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Same-Day Analysis

Ford of Europe posts encouraging 16% sales rise in June, company believes Russia will stabilise

Published: 15 July 2015

Ford of Europe recorded strong sales in June and the first half of 2015, largely thanks to healthy demand for the new Mondeo.

IHS Automotive perspective



Ford of Europe posted an encouraging 15.8% year-on-year (y/y) increase in sales to 126,800 units in June thanks to strong demand for the new Mondeo, while the Kuga and EcoSport also contributed. Meanwhile, in contrast to rival General Motors, the company believes that Russia will recover and remains committed to the market.


Ford of Europe also registered a very strong sales increase in the first half of 2015, of 10.5% y/y to 668,800 units, outperforming the wider market in the 20 countries that it uses to constitute the European market. Its commercial vehicle sales were also up by 33% y/y in the first half as a result of the new Transit.


There is no doubt that the Mondeo has boosted sales but the company's other best-selling models, the Fiesta and the Focus, are well into the second half of their model cycles, although the latter has undergone recent mid-life revisions. Ford's performance in Europe is testament to the quality of its current model line-up and the recovery of the European market. This recovery remains fragile but the company is hoping that its steadfast commitment to the Russian market will pay off in the long run.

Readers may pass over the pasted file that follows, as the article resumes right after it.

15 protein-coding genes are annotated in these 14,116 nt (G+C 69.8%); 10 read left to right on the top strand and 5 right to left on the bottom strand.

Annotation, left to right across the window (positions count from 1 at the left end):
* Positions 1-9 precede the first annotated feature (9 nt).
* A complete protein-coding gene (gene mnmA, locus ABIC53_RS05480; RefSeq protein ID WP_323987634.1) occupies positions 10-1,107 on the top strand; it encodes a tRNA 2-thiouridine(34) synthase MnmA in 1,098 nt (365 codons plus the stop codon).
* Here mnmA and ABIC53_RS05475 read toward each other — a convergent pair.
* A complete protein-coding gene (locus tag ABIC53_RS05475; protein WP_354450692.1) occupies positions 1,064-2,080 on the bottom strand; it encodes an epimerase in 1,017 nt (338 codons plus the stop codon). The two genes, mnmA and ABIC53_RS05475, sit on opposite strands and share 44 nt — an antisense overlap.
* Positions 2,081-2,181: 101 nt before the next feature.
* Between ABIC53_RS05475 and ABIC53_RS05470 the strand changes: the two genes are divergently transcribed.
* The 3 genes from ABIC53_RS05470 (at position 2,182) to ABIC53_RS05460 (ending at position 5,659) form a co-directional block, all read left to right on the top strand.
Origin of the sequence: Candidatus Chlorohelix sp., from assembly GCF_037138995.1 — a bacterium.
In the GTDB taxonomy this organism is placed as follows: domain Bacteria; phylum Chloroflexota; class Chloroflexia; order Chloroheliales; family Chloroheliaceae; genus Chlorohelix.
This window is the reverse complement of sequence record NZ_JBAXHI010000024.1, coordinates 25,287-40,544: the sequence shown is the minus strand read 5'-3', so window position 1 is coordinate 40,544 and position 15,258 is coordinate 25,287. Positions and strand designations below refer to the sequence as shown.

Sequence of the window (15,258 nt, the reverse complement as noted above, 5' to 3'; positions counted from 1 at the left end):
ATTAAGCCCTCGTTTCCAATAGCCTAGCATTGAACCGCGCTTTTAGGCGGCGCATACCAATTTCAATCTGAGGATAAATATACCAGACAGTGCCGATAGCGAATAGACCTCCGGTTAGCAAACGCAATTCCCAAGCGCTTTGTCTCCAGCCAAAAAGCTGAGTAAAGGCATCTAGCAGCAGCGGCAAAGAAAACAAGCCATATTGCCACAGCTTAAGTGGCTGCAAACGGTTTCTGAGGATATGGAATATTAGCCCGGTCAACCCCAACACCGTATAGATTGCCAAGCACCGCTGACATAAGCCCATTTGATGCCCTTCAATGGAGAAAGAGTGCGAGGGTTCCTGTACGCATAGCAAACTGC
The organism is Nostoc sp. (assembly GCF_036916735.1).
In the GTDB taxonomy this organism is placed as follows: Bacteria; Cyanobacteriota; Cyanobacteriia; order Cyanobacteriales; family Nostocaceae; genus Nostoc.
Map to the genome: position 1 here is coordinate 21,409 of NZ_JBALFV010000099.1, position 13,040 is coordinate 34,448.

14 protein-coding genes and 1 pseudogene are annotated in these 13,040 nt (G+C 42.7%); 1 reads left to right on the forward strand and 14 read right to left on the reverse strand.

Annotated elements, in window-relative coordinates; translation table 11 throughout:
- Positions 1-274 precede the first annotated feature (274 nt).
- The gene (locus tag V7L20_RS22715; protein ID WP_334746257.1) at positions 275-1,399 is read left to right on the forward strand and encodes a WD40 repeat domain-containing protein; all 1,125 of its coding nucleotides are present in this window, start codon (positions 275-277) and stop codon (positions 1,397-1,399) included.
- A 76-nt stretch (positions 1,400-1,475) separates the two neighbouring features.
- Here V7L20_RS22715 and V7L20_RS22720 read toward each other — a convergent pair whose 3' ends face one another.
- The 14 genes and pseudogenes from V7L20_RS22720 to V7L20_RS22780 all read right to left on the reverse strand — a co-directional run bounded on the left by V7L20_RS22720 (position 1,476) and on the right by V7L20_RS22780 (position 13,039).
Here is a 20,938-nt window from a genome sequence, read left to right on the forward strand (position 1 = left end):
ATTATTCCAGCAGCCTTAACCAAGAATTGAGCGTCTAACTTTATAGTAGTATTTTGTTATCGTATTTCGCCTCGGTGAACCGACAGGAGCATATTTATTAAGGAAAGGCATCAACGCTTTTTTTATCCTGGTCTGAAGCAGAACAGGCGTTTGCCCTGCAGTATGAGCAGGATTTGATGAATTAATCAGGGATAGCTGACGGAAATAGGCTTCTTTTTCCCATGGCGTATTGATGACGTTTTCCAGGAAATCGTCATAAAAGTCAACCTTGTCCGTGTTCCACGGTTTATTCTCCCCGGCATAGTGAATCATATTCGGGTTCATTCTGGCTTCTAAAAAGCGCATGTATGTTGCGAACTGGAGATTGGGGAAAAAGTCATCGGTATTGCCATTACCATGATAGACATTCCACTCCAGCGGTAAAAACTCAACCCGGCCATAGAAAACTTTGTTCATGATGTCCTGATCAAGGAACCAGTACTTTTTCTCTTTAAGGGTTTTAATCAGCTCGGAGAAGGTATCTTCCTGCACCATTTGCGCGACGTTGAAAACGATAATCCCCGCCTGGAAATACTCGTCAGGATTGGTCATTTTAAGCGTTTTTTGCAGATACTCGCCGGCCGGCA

Ford of Europe recorded strong sales in June and the first half of the year, according to a company press release. The automaker's European unit posted very robust sales growth of 15.8% year on year (y/y) to 126,800 units in June, while in the year to date (YTD) the company has posted a 10.5% y/y increase to 668,800 units. In the 20 countries that according to Ford make up Western Europe, it therefore outpaced the June and YTD overall market growth rates of 15.1% and 8.6%, respectively. Ford said its growth in June and the first six months of the year was driven by "higher value sales channels" such as the private retail and fleet segments, suggesting that Ford has managed to cut down its pre-registrations in Europe in comparison with its rivals. The company stated that retail and fleet sales accounted for 71.3% of its total sales in the first half, 2.3 percentage points higher than the industry average. The new Mondeo posted a 55% y/y increase in unit sales over the old model in the first half of the year. The fleet market is particularly important for the Mondeo and the market has responded very well to the new model and its range of low-emission and low-consumption engines, with the 1.0-litre EcoBoost variant the only 1.0-litre D-segment car on sale in the world. As Ford of Europe vice-president for marketing and sales Roelant de Waard said, the company has more new models in the pipeline, which should further boost sales. He said, "We delivered a strong first half of 2015 and expect to continue our momentum with a host of new vehicles – including S-MAX, Galaxy, C-MAX, Mondeo Vignale and Mustang – reaching dealerships this summer. This historic product push is well timed as we have started opening a network of flagship Ford Stores in cities across Europe, offering a truly modern and world class experience for customers." As part of the major corporate drive to increase sales, improve its image, and expand its model line-up in Europe, Ford has also begun offering the Mustang and recorded positive interest in the model in the first half of the year, taking 6,700 orders. In terms of the company's more mainstream offerings, the C-Max enjoyed a strong increase of 42% y/y in June, while sales of the Fiesta were up 24% y/y despite the model being towards the latter end of its model cycle. The Kuga sport utility vehicle (SUV) posted a 24% y/y rise in sales in the first half of the year, while Ford's commercial vehicle sales rose by 19% y/y in June and by 33% y/y in the first half thanks to the launch of the Transit.